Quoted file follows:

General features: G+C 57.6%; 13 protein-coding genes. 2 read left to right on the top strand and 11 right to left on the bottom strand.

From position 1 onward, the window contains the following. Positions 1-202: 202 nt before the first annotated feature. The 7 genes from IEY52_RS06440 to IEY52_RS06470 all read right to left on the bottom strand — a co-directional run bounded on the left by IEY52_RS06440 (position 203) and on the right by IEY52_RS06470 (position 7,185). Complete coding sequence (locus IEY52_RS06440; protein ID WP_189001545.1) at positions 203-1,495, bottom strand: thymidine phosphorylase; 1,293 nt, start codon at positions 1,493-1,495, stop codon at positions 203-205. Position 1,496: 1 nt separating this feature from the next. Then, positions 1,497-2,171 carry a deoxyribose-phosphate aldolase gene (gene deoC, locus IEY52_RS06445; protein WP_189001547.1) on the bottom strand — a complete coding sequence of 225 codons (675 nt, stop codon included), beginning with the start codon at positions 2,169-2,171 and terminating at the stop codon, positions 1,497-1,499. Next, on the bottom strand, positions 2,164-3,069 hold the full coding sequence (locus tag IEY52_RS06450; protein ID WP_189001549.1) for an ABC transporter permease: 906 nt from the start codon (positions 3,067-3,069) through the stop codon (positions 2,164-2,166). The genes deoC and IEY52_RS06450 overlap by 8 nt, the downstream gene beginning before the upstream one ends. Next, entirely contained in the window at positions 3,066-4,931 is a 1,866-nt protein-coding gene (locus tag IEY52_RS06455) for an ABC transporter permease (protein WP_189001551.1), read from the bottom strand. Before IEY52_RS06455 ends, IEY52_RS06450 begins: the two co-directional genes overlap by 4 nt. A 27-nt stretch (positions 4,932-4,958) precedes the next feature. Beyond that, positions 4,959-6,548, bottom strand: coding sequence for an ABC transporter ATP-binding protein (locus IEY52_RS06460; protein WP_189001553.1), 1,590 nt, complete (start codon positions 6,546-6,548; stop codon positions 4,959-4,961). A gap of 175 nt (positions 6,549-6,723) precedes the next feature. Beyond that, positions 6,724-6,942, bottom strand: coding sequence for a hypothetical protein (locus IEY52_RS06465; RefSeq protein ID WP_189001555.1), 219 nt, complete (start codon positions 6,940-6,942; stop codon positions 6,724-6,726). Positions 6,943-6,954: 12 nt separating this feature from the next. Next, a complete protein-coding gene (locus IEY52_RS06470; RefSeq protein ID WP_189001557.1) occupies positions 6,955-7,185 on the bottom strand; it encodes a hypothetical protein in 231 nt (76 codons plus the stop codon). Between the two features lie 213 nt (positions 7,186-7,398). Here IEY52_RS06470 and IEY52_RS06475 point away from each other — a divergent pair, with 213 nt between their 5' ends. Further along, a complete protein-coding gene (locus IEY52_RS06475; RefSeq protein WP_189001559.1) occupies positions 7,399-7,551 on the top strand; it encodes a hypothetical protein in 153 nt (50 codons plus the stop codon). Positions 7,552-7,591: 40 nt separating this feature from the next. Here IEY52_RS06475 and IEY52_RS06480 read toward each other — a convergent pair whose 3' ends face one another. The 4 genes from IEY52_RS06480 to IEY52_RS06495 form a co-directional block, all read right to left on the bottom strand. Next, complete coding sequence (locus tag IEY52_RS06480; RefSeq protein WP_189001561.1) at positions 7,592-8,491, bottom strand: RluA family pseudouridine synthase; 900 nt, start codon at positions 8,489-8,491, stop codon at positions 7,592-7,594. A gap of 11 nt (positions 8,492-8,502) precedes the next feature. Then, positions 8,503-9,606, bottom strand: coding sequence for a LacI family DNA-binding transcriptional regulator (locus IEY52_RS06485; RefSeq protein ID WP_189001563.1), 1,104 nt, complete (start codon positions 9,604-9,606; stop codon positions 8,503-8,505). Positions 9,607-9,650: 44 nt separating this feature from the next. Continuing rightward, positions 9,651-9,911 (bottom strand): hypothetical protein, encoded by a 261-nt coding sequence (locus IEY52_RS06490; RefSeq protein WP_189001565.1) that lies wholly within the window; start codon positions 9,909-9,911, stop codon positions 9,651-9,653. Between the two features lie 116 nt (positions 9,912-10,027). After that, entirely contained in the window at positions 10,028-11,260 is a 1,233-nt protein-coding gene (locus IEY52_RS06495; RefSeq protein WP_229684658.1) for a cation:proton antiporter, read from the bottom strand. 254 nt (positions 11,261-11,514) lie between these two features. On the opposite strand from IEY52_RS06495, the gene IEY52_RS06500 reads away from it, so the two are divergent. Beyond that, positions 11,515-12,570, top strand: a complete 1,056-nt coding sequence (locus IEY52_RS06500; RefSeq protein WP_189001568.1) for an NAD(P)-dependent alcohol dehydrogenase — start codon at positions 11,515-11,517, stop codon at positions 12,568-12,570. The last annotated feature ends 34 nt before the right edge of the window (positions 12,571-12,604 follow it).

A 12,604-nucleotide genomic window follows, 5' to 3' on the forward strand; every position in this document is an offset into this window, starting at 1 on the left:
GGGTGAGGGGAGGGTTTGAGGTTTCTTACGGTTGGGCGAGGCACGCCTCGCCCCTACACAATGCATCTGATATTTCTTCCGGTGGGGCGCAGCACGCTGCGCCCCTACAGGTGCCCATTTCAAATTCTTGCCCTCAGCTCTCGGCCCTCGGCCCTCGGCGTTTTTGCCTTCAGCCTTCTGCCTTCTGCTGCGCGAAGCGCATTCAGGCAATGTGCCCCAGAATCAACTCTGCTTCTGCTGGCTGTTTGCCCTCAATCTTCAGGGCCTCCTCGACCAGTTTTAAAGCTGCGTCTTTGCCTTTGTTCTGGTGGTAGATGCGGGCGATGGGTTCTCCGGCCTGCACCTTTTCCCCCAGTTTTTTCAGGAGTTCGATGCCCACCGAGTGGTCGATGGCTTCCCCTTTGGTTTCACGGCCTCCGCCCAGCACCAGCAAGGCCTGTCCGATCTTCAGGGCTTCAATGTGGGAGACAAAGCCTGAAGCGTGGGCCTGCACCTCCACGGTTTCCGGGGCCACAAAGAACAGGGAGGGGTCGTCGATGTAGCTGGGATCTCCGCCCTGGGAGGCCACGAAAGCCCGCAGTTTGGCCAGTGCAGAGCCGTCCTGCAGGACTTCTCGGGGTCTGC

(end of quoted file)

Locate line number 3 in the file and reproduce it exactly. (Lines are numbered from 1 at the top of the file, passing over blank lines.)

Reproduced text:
A 12,604-nucleotide genomic window follows, 5' to 3' on the forward strand; every position in this document is an offset into this window, starting at 1 on the left: